Senio Kelemete and Xavier Su’a-Filo are friends and they also have much in common, sharing the bonds of an American Samoan heritage, PAC-12 grooming and, now, the Texans’ left guard position. Further, they have become AFC South rivals.
Of course, what the Texans are hoping is that Kelemete, whom they signed as a free agent last spring after letting Su’a-Filo become one, too, will prove to be the vastly superior left guard, which has been made his position to lose during this preseason.
Su’a-Filo, a Tennessee Titan after his four ho-hum seasons in a Texans uniform, started 31 of their past 32 games there without convincing Bill O’Brien he deserved to own the job long term. He left Houston as one of the lowest-rated offensive linemen in the league, according to a cross-section of analysts charged with determining same.
Kelemete arrives with mixed baggage of his own in terms of his play-to-play, never mind day-to-day, consistency. But he was at least part of an O-line in New Orleans, where he started 22 games from 2015 through 2017 – playing every position except center – for a group that last season permitted its running backs to lead the NFL in yards gained before defenders closed within a yard of them. As arcane a statistical category as that may be, it casts Kelemete and his fellow Saints grunts in a positive light.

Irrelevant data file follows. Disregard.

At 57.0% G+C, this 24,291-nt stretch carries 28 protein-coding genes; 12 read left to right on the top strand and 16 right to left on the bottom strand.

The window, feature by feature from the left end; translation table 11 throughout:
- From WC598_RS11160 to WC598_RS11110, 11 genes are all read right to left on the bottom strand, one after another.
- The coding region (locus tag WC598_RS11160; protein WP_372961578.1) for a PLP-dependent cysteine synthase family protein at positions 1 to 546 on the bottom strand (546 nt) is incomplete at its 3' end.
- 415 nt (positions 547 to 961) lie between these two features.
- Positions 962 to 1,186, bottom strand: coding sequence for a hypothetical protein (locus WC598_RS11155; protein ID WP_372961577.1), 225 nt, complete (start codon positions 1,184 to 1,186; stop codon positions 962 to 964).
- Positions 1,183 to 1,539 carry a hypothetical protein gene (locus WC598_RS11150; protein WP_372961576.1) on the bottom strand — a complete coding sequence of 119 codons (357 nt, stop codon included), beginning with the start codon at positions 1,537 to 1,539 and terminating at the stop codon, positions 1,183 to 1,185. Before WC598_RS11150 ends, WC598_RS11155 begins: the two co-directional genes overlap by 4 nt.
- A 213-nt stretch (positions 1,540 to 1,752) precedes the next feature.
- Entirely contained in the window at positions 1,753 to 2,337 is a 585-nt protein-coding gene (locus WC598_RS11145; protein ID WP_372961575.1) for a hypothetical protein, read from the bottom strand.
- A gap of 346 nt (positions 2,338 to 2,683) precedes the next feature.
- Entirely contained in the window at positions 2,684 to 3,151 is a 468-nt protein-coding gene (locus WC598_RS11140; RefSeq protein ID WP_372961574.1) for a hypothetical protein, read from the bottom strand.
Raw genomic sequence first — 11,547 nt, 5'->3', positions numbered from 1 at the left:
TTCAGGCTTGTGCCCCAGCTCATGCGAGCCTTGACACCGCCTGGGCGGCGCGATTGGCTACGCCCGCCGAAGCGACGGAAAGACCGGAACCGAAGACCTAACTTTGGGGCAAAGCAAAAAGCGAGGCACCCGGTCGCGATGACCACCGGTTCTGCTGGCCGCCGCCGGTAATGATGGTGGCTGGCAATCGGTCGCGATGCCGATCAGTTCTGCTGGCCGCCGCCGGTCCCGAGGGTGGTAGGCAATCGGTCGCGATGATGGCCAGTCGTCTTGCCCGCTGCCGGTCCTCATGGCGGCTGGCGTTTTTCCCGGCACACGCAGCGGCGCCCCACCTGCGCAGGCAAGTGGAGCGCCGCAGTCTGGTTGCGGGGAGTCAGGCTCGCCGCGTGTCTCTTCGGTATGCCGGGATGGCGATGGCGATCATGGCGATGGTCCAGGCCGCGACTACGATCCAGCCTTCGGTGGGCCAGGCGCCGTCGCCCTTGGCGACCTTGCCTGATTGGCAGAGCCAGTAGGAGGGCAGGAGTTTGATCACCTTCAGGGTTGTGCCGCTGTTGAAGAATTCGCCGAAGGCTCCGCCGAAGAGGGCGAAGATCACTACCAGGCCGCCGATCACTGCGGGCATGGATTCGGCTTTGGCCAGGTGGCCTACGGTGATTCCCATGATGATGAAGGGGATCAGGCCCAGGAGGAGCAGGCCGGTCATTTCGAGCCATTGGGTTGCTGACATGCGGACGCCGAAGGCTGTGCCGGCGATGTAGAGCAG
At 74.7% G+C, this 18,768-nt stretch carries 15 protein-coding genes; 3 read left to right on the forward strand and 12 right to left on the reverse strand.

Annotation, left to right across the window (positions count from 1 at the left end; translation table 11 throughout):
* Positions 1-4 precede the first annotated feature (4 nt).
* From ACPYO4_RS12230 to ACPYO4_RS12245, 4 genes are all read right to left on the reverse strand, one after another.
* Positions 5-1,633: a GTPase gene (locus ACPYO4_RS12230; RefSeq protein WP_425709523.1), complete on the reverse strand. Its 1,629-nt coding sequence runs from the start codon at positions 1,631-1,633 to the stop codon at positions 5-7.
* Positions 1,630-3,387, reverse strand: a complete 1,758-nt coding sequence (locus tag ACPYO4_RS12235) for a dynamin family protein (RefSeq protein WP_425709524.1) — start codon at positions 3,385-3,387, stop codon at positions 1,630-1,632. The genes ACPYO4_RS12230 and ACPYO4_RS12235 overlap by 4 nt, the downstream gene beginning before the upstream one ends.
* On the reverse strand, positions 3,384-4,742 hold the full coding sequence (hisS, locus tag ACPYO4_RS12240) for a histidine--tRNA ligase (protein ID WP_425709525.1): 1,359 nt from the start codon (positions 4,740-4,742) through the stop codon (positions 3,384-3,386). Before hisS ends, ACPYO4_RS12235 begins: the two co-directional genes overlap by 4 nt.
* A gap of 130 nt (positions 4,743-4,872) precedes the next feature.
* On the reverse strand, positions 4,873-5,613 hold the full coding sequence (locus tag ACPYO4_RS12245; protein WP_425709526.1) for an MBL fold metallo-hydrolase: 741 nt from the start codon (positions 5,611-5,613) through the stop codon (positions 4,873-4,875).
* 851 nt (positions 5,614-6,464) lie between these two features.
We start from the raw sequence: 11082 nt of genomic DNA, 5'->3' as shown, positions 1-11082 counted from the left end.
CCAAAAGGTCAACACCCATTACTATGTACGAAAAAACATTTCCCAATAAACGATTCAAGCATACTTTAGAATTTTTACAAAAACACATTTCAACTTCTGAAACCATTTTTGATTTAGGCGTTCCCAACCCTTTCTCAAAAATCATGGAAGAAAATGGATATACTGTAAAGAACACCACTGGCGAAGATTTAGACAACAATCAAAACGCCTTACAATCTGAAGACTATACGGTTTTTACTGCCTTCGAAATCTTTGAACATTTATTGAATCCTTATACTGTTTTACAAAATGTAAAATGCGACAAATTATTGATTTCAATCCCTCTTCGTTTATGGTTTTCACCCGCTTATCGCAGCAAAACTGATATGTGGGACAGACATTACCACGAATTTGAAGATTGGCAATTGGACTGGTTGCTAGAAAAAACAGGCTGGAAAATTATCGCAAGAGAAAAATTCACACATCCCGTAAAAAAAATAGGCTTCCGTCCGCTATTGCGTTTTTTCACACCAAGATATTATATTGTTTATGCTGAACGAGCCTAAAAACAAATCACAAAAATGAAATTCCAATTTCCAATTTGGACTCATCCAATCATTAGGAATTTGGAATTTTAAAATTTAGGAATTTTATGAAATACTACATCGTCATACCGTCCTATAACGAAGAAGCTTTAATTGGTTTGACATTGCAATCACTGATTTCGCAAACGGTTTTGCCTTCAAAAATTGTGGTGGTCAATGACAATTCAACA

So does this one: New Orleans allowed fewer sacks per game (1.3) a year ago than every team except the Rams.
Again, how much individual credit Kelemete deserves is difficult to quantify, but he seemed well worth the risk of the three-year, $12 million contract the Texans gave him. On Tuesday, O’Brien called him “a battler” and praised his people skills, meaning he’ll be a “good guy to have in the locker room.” Kelemete’s having been paid to protect Drew Brees means he’s also a good guy to have in the O-line mix, saving Deshaun Watson from harm.